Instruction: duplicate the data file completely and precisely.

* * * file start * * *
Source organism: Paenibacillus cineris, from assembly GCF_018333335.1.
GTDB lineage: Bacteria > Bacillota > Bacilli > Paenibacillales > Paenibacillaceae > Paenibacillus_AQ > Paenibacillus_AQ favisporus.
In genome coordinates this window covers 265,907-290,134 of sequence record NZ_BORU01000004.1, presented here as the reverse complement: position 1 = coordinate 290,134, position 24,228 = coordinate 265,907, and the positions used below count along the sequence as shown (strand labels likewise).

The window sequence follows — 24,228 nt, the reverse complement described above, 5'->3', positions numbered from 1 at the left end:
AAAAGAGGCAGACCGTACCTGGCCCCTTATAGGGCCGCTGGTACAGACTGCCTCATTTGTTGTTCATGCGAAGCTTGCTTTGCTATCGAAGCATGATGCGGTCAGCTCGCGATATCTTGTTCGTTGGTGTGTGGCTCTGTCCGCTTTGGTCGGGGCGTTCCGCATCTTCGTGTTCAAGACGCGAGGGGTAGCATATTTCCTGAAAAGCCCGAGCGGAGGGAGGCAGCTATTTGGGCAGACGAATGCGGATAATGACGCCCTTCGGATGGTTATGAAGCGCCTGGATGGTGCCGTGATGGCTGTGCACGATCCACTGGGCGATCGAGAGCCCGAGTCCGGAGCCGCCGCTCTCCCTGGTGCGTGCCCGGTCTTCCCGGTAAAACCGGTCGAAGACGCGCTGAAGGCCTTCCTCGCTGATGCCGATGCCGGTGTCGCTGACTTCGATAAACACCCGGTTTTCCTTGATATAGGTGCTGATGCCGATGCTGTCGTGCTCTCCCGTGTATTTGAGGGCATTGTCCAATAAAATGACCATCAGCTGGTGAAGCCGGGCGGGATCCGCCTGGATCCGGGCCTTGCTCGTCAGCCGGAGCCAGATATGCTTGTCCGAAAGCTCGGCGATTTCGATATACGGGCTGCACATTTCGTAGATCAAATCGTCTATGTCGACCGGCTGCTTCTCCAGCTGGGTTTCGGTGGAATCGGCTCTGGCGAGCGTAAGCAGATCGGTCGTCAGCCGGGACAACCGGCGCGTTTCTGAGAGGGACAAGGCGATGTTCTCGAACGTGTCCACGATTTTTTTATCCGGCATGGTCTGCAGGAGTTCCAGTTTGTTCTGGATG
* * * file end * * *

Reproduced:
Source organism: Paenibacillus cineris, from assembly GCF_018333335.1.
GTDB lineage: Bacteria > Bacillota > Bacilli > Paenibacillales > Paenibacillaceae > Paenibacillus_AQ > Paenibacillus_AQ favisporus.
In genome coordinates this window covers 265,907-290,134 of sequence record NZ_BORU01000004.1, presented here as the reverse complement: position 1 = coordinate 290,134, position 24,228 = coordinate 265,907, and the positions used below count along the sequence as shown (strand labels likewise).

The window sequence follows — 24,228 nt, the reverse complement described above, 5'->3', positions numbered from 1 at the left end:
AAAAGAGGCAGACCGTACCTGGCCCCTTATAGGGCCGCTGGTACAGACTGCCTCATTTGTTGTTCATGCGAAGCTTGCTTTGCTATCGAAGCATGATGCGGTCAGCTCGCGATATCTTGTTCGTTGGTGTGTGGCTCTGTCCGCTTTGGTCGGGGCGTTCCGCATCTTCGTGTTCAAGACGCGAGGGGTAGCATATTTCCTGAAAAGCCCGAGCGGAGGGAGGCAGCTATTTGGGCAGACGAATGCGGATAATGACGCCCTTCGGATGGTTATGAAGCGCCTGGATGGTGCCGTGATGGCTGTGCACGATCCACTGGGCGATCGAGAGCCCGAGTCCGGAGCCGCCGCTCTCCCTGGTGCGTGCCCGGTCTTCCCGGTAAAACCGGTCGAAGACGCGCTGAAGGCCTTCCTCGCTGATGCCGATGCCGGTGTCGCTGACTTCGATAAACACCCGGTTTTCCTTGATATAGGTGCTGATGCCGATGCTGTCGTGCTCTCCCGTGTATTTGAGGGCATTGTCCAATAAAATGACCATCAGCTGGTGAAGCCGGGCGGGATCCGCCTGGATCCGGGCCTTGCTCGTCAGCCGGAGCCAGATATGCTTGTCCGAAAGCTCGGCGATTTCGATATACGGGCTGCACATTTCGTAGATCAAATCGTCTATGTCGACCGGCTGCTTCTCCAGCTGGGTTTCGGTGGAATCGGCTCTGGCGAGCGTAAGCAGATCGGTCGTCAGCCGGGACAACCGGCGCGTTTCTGAGAGGGACAAGGCGATGTTCTCGAACGTGTCCACGATTTTTTTATCCGGCATGGTCTGCAGGAGTTCCAGTTTGTTCTGGATG